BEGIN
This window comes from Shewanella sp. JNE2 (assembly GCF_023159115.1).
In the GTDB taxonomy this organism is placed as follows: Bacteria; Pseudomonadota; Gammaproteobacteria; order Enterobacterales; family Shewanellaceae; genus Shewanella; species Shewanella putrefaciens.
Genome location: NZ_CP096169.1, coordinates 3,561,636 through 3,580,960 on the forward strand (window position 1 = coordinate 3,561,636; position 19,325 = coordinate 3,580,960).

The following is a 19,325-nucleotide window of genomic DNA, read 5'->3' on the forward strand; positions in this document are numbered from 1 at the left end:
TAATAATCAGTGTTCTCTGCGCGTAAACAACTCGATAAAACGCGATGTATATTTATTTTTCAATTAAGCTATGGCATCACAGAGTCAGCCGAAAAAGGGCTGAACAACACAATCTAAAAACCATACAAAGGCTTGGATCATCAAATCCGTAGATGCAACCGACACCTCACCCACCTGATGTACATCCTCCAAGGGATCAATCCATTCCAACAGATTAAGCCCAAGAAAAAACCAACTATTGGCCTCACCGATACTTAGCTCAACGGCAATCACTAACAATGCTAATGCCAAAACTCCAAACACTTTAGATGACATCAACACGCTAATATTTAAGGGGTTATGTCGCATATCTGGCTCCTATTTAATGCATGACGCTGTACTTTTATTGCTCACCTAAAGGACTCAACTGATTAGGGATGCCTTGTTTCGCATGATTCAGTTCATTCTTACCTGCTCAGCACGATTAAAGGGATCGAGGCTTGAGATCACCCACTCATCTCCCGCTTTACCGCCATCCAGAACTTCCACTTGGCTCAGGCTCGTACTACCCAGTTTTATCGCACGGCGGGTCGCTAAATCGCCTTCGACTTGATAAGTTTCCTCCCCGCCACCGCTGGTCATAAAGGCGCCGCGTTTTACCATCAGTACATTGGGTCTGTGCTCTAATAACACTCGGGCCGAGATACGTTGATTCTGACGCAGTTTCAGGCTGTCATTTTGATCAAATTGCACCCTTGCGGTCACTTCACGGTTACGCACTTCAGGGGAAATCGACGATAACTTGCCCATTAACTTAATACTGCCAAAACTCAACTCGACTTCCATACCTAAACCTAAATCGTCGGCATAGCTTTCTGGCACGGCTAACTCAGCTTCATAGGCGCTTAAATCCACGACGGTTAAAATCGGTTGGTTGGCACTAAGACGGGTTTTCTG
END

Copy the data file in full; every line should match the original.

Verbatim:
This window comes from Shewanella sp. JNE2 (assembly GCF_023159115.1).
In the GTDB taxonomy this organism is placed as follows: Bacteria; Pseudomonadota; Gammaproteobacteria; order Enterobacterales; family Shewanellaceae; genus Shewanella; species Shewanella putrefaciens.
Genome location: NZ_CP096169.1, coordinates 3,561,636 through 3,580,960 on the forward strand (window position 1 = coordinate 3,561,636; position 19,325 = coordinate 3,580,960).

The following is a 19,325-nucleotide window of genomic DNA, read 5'->3' on the forward strand; positions in this document are numbered from 1 at the left end:
TAATAATCAGTGTTCTCTGCGCGTAAACAACTCGATAAAACGCGATGTATATTTATTTTTCAATTAAGCTATGGCATCACAGAGTCAGCCGAAAAAGGGCTGAACAACACAATCTAAAAACCATACAAAGGCTTGGATCATCAAATCCGTAGATGCAACCGACACCTCACCCACCTGATGTACATCCTCCAAGGGATCAATCCATTCCAACAGATTAAGCCCAAGAAAAAACCAACTATTGGCCTCACCGATACTTAGCTCAACGGCAATCACTAACAATGCTAATGCCAAAACTCCAAACACTTTAGATGACATCAACACGCTAATATTTAAGGGGTTATGTCGCATATCTGGCTCCTATTTAATGCATGACGCTGTACTTTTATTGCTCACCTAAAGGACTCAACTGATTAGGGATGCCTTGTTTCGCATGATTCAGTTCATTCTTACCTGCTCAGCACGATTAAAGGGATCGAGGCTTGAGATCACCCACTCATCTCCCGCTTTACCGCCATCCAGAACTTCCACTTGGCTCAGGCTCGTACTACCCAGTTTTATCGCACGGCGGGTCGCTAAATCGCCTTCGACTTGATAAGTTTCCTCCCCGCCACCGCTGGTCATAAAGGCGCCGCGTTTTACCATCAGTACATTGGGTCTGTGCTCTAATAACACTCGGGCCGAGATACGTTGATTCTGACGCAGTTTCAGGCTGTCATTTTGATCAAATTGCACCCTTGCGGTCACTTCACGGTTACGCACTTCAGGGGAAATCGACGATAACTTGCCCATTAACTTAATACTGCCAAAACTCAACTCGACTTCCATACCTAAACCTAAATCGTCGGCATAGCTTTCTGGCACGGCTAACTCAGCTTCATAGGCGCTTAAATCCACGACGGTTAAAATCGGTTGGTTGGCACTAAGACGGGTTTTCTG